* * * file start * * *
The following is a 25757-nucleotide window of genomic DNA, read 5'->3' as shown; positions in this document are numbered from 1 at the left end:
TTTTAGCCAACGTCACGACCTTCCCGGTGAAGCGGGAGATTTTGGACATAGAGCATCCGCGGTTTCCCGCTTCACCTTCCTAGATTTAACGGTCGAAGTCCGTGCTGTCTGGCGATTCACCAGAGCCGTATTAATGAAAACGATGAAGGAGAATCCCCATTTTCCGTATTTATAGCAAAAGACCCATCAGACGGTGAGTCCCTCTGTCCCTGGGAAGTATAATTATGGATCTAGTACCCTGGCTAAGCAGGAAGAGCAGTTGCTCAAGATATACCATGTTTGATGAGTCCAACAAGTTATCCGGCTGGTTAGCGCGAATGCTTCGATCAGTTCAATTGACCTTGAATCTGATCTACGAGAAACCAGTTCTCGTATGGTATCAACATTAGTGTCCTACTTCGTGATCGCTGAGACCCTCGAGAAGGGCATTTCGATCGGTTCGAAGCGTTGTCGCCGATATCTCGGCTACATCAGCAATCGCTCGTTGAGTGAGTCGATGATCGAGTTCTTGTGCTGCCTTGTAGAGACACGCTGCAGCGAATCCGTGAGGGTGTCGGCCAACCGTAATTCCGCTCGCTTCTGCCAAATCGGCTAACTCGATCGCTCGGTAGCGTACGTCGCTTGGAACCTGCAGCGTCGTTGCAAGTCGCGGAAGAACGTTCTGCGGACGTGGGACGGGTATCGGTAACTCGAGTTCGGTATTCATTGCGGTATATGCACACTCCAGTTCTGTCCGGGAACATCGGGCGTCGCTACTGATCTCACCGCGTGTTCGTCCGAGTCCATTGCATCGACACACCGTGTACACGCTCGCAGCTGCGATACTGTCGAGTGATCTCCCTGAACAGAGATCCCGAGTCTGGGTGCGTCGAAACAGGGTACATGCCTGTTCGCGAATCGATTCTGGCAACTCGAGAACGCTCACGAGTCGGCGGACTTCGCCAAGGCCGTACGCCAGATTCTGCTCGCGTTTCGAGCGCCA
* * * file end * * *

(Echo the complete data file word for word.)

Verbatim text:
The following is a 25757-nucleotide window of genomic DNA, read 5'->3' as shown; positions in this document are numbered from 1 at the left end:
TTTTAGCCAACGTCACGACCTTCCCGGTGAAGCGGGAGATTTTGGACATAGAGCATCCGCGGTTTCCCGCTTCACCTTCCTAGATTTAACGGTCGAAGTCCGTGCTGTCTGGCGATTCACCAGAGCCGTATTAATGAAAACGATGAAGGAGAATCCCCATTTTCCGTATTTATAGCAAAAGACCCATCAGACGGTGAGTCCCTCTGTCCCTGGGAAGTATAATTATGGATCTAGTACCCTGGCTAAGCAGGAAGAGCAGTTGCTCAAGATATACCATGTTTGATGAGTCCAACAAGTTATCCGGCTGGTTAGCGCGAATGCTTCGATCAGTTCAATTGACCTTGAATCTGATCTACGAGAAACCAGTTCTCGTATGGTATCAACATTAGTGTCCTACTTCGTGATCGCTGAGACCCTCGAGAAGGGCATTTCGATCGGTTCGAAGCGTTGTCGCCGATATCTCGGCTACATCAGCAATCGCTCGTTGAGTGAGTCGATGATCGAGTTCTTGTGCTGCCTTGTAGAGACACGCTGCAGCGAATCCGTGAGGGTGTCGGCCAACCGTAATTCCGCTCGCTTCTGCCAAATCGGCTAACTCGATCGCTCGGTAGCGTACGTCGCTTGGAACCTGCAGCGTCGTTGCAAGTCGCGGAAGAACGTTCTGCGGACGTGGGACGGGTATCGGTAACTCGAGTTCGGTATTCATTGCGGTATATGCACACTCCAGTTCTGTCCGGGAACATCGGGCGTCGCTACTGATCTCACCGCGTGTTCGTCCGAGTCCATTGCATCGACACACCGTGTACACGCTCGCAGCTGCGATACTGTCGAGTGATCTCCCTGAACAGAGATCCCGAGTCTGGGTGCGTCGAAACAGGGTACATGCCTGTTCGCGAATCGATTCTGGCAACTCGAGAACGCTCACGAGTCGGCGGACTTCGCCAAGGCCGTACGCCAGATTCTGCTCGCGTTTCGAGCGCCA